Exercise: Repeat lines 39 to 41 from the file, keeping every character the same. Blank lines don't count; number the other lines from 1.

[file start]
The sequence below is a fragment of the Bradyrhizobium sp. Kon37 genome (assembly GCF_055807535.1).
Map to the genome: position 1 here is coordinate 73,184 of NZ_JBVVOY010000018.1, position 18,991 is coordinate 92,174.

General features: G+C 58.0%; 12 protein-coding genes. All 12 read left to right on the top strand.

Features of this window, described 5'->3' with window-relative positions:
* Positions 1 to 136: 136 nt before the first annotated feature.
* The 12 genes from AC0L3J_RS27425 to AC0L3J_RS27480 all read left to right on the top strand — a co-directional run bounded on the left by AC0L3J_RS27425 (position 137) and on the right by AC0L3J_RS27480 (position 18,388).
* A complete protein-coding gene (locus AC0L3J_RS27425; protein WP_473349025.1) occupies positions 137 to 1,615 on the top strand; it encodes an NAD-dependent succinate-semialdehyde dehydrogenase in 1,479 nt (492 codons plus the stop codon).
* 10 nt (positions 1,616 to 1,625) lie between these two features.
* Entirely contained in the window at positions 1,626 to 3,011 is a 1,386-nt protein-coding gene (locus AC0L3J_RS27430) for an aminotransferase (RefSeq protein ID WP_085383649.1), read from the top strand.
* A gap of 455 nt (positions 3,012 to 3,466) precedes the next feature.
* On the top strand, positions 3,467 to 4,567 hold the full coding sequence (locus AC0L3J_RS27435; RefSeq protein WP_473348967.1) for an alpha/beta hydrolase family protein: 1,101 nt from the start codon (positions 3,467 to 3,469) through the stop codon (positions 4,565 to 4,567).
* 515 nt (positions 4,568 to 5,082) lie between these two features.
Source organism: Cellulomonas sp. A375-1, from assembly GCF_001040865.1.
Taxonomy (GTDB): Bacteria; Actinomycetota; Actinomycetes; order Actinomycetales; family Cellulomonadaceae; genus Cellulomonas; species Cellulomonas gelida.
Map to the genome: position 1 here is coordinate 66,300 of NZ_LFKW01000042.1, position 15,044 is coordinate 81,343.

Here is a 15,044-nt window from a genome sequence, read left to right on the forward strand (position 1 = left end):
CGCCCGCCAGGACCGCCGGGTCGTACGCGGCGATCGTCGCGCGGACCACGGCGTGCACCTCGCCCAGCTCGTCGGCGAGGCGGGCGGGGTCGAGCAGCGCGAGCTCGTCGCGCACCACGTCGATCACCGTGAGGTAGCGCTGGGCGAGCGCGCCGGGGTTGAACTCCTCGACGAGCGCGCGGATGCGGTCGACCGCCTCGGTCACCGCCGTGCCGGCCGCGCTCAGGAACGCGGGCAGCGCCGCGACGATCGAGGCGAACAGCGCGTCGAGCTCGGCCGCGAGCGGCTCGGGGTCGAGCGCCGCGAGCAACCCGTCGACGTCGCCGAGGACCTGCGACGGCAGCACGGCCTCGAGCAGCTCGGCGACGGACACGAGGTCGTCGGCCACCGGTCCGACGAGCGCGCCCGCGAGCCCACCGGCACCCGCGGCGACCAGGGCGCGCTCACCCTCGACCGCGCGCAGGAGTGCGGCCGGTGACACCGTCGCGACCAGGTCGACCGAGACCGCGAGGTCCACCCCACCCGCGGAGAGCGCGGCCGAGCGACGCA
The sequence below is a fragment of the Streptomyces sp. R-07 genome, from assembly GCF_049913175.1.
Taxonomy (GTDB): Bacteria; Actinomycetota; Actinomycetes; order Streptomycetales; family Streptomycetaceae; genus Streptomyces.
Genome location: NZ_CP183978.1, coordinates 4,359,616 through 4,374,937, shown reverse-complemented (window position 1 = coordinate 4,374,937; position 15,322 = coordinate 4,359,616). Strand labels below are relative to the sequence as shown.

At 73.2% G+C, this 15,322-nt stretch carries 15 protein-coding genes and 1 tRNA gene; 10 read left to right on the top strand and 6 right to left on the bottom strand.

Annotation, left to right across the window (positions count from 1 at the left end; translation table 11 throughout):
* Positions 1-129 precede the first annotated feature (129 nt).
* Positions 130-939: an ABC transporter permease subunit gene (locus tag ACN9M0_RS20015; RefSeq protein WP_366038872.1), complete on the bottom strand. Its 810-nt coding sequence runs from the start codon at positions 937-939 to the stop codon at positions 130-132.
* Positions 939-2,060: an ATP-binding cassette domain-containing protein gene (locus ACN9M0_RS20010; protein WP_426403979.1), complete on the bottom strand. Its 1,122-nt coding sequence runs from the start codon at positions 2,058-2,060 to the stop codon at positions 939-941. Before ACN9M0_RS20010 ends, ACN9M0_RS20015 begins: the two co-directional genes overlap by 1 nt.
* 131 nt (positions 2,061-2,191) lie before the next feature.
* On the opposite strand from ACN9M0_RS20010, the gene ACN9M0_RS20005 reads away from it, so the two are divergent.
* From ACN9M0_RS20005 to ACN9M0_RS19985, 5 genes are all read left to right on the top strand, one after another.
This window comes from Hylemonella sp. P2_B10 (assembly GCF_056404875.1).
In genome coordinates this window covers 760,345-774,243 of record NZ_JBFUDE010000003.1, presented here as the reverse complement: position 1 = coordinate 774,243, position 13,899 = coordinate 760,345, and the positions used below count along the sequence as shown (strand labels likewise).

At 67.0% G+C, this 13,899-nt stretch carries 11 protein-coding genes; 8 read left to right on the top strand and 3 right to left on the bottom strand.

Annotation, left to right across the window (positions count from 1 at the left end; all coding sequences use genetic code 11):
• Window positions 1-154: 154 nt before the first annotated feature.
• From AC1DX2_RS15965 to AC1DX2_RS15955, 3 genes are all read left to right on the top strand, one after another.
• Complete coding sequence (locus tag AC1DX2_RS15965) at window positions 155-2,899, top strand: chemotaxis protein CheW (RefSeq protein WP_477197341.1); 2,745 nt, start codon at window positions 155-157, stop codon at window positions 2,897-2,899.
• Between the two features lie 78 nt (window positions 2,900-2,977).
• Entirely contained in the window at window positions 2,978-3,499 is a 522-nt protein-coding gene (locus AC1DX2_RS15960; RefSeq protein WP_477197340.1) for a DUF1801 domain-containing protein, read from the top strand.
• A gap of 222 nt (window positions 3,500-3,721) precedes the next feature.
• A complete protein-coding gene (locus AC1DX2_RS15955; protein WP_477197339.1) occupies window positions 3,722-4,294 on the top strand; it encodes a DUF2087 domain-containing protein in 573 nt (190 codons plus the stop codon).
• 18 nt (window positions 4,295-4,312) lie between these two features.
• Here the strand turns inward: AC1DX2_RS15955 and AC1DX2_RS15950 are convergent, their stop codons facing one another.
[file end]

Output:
• A complete protein-coding gene (locus AC1DX2_RS15955; protein WP_477197339.1) occupies window positions 3,722-4,294 on the top strand; it encodes a DUF2087 domain-containing protein in 573 nt (190 codons plus the stop codon).
• 18 nt (window positions 4,295-4,312) lie between these two features.
• Here the strand turns inward: AC1DX2_RS15955 and AC1DX2_RS15950 are convergent, their stop codons facing one another.